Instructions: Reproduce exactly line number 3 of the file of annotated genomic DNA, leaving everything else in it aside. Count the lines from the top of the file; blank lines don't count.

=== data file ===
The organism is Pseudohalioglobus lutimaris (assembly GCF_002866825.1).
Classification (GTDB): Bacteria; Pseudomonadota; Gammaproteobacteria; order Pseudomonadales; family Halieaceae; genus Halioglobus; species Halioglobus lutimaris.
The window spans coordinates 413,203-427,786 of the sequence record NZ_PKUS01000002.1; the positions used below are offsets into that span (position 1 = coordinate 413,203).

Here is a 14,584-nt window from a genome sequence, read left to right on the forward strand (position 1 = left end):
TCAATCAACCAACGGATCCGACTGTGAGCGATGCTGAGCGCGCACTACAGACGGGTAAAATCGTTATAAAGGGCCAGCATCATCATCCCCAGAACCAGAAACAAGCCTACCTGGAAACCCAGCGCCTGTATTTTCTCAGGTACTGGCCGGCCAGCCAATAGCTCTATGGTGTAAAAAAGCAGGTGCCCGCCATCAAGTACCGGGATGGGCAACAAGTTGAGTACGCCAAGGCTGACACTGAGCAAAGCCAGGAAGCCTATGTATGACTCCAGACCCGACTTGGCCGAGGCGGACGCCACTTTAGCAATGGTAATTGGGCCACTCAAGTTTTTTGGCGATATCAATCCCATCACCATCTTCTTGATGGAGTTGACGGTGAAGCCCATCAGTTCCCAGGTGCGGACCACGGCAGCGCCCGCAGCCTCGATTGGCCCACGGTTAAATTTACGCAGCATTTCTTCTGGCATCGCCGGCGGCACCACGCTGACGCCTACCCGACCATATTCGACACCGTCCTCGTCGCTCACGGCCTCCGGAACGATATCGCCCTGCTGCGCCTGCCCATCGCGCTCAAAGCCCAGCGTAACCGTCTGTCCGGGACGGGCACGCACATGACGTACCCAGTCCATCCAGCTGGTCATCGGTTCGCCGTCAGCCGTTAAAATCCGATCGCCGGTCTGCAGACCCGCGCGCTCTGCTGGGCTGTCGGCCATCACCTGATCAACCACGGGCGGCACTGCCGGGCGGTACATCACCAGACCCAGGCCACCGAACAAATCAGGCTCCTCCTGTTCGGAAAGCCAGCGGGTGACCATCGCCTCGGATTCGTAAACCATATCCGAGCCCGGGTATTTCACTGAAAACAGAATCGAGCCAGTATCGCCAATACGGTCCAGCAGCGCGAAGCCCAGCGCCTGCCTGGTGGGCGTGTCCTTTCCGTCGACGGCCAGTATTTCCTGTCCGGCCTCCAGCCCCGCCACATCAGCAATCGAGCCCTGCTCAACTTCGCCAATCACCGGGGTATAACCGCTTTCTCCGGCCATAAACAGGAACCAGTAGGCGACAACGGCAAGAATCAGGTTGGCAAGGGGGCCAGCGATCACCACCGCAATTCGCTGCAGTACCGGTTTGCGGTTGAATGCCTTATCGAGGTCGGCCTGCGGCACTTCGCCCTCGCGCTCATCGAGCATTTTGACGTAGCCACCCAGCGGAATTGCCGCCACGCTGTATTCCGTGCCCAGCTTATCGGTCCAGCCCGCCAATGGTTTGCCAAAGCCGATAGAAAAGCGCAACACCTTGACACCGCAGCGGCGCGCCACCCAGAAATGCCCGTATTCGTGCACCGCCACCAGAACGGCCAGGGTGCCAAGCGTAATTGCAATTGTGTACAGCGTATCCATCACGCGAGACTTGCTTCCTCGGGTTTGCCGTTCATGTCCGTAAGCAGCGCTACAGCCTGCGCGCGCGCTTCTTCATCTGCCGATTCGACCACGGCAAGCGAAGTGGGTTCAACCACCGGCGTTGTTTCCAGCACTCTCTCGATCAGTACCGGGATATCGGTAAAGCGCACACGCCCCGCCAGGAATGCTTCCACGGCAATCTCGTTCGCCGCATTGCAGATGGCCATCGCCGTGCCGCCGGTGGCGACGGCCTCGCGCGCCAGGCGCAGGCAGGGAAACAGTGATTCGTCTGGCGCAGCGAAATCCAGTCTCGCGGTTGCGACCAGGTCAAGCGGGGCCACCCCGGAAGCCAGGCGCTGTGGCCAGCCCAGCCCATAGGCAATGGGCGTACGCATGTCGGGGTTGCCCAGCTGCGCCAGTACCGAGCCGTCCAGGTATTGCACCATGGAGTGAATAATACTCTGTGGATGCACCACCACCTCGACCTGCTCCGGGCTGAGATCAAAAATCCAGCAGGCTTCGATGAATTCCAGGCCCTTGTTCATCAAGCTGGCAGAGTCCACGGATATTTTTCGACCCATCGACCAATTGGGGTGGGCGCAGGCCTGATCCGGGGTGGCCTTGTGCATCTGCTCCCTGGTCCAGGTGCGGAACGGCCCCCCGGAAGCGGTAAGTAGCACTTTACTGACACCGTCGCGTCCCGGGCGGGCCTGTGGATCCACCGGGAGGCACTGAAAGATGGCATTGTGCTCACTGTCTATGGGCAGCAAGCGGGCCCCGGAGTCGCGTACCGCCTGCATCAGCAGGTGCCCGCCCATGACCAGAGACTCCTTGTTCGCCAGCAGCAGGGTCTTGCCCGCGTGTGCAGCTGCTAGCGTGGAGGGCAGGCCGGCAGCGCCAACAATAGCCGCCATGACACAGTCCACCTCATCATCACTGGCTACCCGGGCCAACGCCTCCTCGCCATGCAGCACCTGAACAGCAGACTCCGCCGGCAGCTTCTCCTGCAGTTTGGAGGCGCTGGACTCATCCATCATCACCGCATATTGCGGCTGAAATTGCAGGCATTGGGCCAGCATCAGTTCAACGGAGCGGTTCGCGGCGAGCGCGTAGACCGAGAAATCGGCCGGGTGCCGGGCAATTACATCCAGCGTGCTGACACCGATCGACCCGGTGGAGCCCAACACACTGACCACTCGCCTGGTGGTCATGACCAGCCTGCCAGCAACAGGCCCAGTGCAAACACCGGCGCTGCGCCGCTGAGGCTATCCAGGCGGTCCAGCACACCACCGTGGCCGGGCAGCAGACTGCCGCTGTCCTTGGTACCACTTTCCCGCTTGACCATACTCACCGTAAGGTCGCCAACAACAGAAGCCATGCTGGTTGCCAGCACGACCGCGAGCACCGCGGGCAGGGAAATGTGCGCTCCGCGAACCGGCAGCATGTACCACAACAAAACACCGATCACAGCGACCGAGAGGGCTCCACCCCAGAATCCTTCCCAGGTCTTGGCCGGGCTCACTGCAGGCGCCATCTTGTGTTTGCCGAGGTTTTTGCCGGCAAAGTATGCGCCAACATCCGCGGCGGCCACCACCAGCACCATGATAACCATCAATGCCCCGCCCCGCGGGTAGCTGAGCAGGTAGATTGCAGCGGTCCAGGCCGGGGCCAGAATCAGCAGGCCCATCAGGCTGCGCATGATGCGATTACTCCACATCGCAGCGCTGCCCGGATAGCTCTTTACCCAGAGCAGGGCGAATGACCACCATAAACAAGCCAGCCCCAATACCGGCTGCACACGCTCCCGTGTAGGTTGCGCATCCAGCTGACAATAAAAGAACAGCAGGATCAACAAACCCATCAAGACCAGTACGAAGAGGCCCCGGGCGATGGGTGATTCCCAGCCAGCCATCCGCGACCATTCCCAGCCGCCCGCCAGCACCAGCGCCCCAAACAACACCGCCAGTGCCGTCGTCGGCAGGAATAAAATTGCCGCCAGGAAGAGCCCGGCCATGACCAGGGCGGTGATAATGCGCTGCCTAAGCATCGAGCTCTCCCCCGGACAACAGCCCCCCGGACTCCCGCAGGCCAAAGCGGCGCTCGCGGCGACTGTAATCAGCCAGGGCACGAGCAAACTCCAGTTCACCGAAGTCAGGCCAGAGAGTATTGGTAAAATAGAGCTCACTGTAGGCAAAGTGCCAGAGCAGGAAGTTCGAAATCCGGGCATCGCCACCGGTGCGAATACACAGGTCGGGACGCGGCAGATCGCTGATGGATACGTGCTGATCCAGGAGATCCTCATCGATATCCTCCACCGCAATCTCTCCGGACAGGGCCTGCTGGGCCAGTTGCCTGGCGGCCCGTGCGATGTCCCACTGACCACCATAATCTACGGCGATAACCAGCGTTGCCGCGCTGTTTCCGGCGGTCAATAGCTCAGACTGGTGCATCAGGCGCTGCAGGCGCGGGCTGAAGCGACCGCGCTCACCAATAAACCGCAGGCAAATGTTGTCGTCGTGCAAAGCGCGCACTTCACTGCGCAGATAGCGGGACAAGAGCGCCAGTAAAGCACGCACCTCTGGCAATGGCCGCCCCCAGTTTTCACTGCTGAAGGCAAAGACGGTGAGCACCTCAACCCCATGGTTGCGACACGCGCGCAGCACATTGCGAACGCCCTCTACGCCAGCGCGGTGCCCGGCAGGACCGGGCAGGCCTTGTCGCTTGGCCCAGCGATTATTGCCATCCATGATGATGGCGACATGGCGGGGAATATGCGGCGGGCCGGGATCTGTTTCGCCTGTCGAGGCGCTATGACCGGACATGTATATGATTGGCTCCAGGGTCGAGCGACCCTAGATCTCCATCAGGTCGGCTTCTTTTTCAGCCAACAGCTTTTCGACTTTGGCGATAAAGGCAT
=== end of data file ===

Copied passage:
The window spans coordinates 413,203-427,786 of the sequence record NZ_PKUS01000002.1; the positions used below are offsets into that span (position 1 = coordinate 413,203).